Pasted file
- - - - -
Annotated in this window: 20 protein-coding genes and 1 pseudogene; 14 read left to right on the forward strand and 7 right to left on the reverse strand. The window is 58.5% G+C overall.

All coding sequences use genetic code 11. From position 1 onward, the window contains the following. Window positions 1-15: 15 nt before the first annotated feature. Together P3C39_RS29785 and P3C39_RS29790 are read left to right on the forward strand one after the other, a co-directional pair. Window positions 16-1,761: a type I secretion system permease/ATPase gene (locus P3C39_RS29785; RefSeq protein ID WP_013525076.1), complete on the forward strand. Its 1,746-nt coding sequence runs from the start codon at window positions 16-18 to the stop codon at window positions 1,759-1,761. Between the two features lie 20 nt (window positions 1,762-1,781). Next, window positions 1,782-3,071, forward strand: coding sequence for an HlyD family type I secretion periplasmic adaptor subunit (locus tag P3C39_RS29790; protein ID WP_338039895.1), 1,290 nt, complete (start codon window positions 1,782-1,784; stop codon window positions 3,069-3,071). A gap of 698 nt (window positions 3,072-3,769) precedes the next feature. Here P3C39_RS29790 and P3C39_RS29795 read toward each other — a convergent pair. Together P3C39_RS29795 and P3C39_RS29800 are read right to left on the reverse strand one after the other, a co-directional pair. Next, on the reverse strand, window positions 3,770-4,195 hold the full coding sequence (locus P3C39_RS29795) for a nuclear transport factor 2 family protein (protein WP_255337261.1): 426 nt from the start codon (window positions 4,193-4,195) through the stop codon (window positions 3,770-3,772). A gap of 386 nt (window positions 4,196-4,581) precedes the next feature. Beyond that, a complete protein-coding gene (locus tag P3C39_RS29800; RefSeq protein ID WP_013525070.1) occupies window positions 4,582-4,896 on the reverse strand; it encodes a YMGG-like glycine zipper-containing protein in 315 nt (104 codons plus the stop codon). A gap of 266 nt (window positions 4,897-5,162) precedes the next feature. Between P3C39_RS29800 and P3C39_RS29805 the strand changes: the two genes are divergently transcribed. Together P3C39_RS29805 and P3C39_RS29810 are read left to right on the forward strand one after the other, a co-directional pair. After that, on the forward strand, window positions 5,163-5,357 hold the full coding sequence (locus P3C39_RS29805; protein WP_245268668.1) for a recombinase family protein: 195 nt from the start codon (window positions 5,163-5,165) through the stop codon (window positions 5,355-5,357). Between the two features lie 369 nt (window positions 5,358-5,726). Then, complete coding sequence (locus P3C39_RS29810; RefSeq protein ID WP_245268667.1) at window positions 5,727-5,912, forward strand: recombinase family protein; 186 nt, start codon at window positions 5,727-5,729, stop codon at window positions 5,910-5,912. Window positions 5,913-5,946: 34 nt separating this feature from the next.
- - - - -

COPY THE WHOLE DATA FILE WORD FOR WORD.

Annotated in this window: 20 protein-coding genes and 1 pseudogene; 14 read left to right on the forward strand and 7 right to left on the reverse strand. The window is 58.5% G+C overall.

All coding sequences use genetic code 11. From position 1 onward, the window contains the following. Window positions 1-15: 15 nt before the first annotated feature. Together P3C39_RS29785 and P3C39_RS29790 are read left to right on the forward strand one after the other, a co-directional pair. Window positions 16-1,761: a type I secretion system permease/ATPase gene (locus P3C39_RS29785; RefSeq protein ID WP_013525076.1), complete on the forward strand. Its 1,746-nt coding sequence runs from the start codon at window positions 16-18 to the stop codon at window positions 1,759-1,761. Between the two features lie 20 nt (window positions 1,762-1,781). Next, window positions 1,782-3,071, forward strand: coding sequence for an HlyD family type I secretion periplasmic adaptor subunit (locus tag P3C39_RS29790; protein ID WP_338039895.1), 1,290 nt, complete (start codon window positions 1,782-1,784; stop codon window positions 3,069-3,071). A gap of 698 nt (window positions 3,072-3,769) precedes the next feature. Here P3C39_RS29790 and P3C39_RS29795 read toward each other — a convergent pair. Together P3C39_RS29795 and P3C39_RS29800 are read right to left on the reverse strand one after the other, a co-directional pair. Next, on the reverse strand, window positions 3,770-4,195 hold the full coding sequence (locus P3C39_RS29795) for a nuclear transport factor 2 family protein (protein WP_255337261.1): 426 nt from the start codon (window positions 4,193-4,195) through the stop codon (window positions 3,770-3,772). A gap of 386 nt (window positions 4,196-4,581) precedes the next feature. Beyond that, a complete protein-coding gene (locus tag P3C39_RS29800; RefSeq protein ID WP_013525070.1) occupies window positions 4,582-4,896 on the reverse strand; it encodes a YMGG-like glycine zipper-containing protein in 315 nt (104 codons plus the stop codon). A gap of 266 nt (window positions 4,897-5,162) precedes the next feature. Between P3C39_RS29800 and P3C39_RS29805 the strand changes: the two genes are divergently transcribed. Together P3C39_RS29805 and P3C39_RS29810 are read left to right on the forward strand one after the other, a co-directional pair. After that, on the forward strand, window positions 5,163-5,357 hold the full coding sequence (locus P3C39_RS29805; protein WP_245268668.1) for a recombinase family protein: 195 nt from the start codon (window positions 5,163-5,165) through the stop codon (window positions 5,355-5,357). Between the two features lie 369 nt (window positions 5,358-5,726). Then, complete coding sequence (locus P3C39_RS29810; RefSeq protein ID WP_245268667.1) at window positions 5,727-5,912, forward strand: recombinase family protein; 186 nt, start codon at window positions 5,727-5,729, stop codon at window positions 5,910-5,912. Window positions 5,913-5,946: 34 nt separating this feature from the next.